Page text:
Contract evaluation is a process that every practice should have defined and documented. This can be a simple checklist or as sophisticated as a weighted calculated system. Either way, the process should be documented and utilized by all of the individuals who have contracting authority.
Exhibit E is an example if a checklist used to review fee for service contracts. The practice should develop and continue to refine the list as an ongoing process. It is important that each department involved in the total managed care process (Exhibit C) provide input in the development of the checklist. The checklist should be an objective guideline. Many times politics can be a factor in physician contract negotiations. The checklist can offer a more objective business perspective for negotiating a good contract.
How does the operations of a practice affect the negotiations of a contract?
The operations of a practice can greatly influence the negotiations of a contract. If a practice can offer both technical and professional services in several locations accessible to a health plan’s members, the practice will have greater leverage in the negotiations with the payor. If a practice is consistently monitoring the utilization of CPT codes, the negotiator for the practice can use this information and compromise on certain codes while holding firm on other codes. Once the leverage points are identified for the practice, the negotiator, (residents and fellows) can determine how much risk to take during the negotiations. The greater the leverage, the more demand for terms that are better than ” market terms”, which is the standard or benchmark terms. It is assumed that the negotiator knows what the market terms are for that market. And where there is opportunity for rewards, there is opportunity for loses. If the practice has a payor mix which depends on one payor for a large percentage of its total business, the practice must determine if it can and is willing to lose that business if the negotiations fail. Contract negotiations is like playing a game of poker. The negotiator must know when to hold and when to fold. The practice must know its strengths and weaknesses before the negotiations begin if the negotiator is to negotiate a successful contract.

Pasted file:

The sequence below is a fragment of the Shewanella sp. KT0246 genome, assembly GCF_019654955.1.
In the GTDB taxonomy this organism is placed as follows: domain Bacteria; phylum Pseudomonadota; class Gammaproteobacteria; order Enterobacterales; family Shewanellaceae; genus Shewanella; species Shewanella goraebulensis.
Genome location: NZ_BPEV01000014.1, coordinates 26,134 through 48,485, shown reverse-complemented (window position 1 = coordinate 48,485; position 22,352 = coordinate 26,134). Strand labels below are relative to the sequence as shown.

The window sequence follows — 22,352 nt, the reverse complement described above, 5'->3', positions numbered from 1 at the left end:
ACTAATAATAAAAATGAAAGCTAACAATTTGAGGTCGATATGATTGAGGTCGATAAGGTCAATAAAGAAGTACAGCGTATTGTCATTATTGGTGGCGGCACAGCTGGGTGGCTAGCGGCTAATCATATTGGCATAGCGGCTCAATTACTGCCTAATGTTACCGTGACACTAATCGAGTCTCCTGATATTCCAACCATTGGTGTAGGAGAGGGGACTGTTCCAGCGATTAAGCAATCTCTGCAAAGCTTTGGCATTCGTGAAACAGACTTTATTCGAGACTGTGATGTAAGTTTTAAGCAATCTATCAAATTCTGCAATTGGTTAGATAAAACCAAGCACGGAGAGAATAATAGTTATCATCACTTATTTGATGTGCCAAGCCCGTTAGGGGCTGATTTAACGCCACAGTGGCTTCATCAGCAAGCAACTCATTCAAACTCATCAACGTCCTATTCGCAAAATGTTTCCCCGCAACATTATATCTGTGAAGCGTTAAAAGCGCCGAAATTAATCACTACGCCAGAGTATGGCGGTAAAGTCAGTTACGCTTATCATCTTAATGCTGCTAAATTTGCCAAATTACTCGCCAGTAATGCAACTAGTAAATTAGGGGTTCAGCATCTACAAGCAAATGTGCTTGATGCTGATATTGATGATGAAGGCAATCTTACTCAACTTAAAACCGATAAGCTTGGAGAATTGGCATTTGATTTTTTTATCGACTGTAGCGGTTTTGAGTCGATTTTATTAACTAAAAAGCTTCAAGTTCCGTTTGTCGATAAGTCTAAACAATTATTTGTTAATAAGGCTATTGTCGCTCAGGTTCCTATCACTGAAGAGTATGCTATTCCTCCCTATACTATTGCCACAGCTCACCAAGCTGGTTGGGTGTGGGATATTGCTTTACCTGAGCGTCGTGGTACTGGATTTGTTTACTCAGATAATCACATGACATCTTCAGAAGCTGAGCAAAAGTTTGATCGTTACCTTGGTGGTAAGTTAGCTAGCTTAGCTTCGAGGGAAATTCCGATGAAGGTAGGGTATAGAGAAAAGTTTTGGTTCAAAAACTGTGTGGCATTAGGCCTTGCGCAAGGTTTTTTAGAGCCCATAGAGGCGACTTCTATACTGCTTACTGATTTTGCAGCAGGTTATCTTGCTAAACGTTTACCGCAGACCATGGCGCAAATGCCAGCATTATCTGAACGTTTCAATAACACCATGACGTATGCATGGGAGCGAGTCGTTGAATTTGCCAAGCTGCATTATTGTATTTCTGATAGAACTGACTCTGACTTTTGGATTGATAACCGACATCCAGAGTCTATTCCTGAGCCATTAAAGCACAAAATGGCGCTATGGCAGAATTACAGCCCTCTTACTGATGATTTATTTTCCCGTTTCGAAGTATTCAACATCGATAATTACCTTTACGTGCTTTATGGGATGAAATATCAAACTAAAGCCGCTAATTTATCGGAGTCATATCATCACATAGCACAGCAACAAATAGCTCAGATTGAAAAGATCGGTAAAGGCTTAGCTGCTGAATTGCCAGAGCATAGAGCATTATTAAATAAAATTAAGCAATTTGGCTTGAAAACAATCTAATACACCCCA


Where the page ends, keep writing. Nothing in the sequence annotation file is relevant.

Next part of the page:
How can you as a physician be assured that you will be successful in this practice?
It is imperative that you define success. Many physicians begin their careers in a practice with unrealistic expectations. Expectations need to be founded facts and objective information. You as a prospective partner and employee, need to clearly define your expectations and discuss the foundation of those expectations to determine if they are realistic in the practice. Today’s healthcare industry is in a constant state of chaos. While some physicians see this chaos as a negative, others choose to see it as a time of great opportunity.
In a time of drastic change, the learners inherit the future. The learned find themselves equipped to live in a world that no longer exists.
About the Author:
Wesley D. Millican, MBA, CEO and Physician Talent Officer of CareerPhysician Advisors, LP, and CareerPhysician, LLC, provides comprehensive talent solutions for academic children’s hospitals, colleges of medicine and academic medical centers across the nation. He possesses a longstanding passion for career development of all young physicians and serves as a go to career resource for training program directors and their residents and fellows. In continuing his commitment to the “future of medicine”, Mr. Millican speaks nationally at residency and fellowship programs. His Launch Your Career® Series is a proven resource for today’s residents and fellows and has served as a go to resource for program directors over the last 15 years.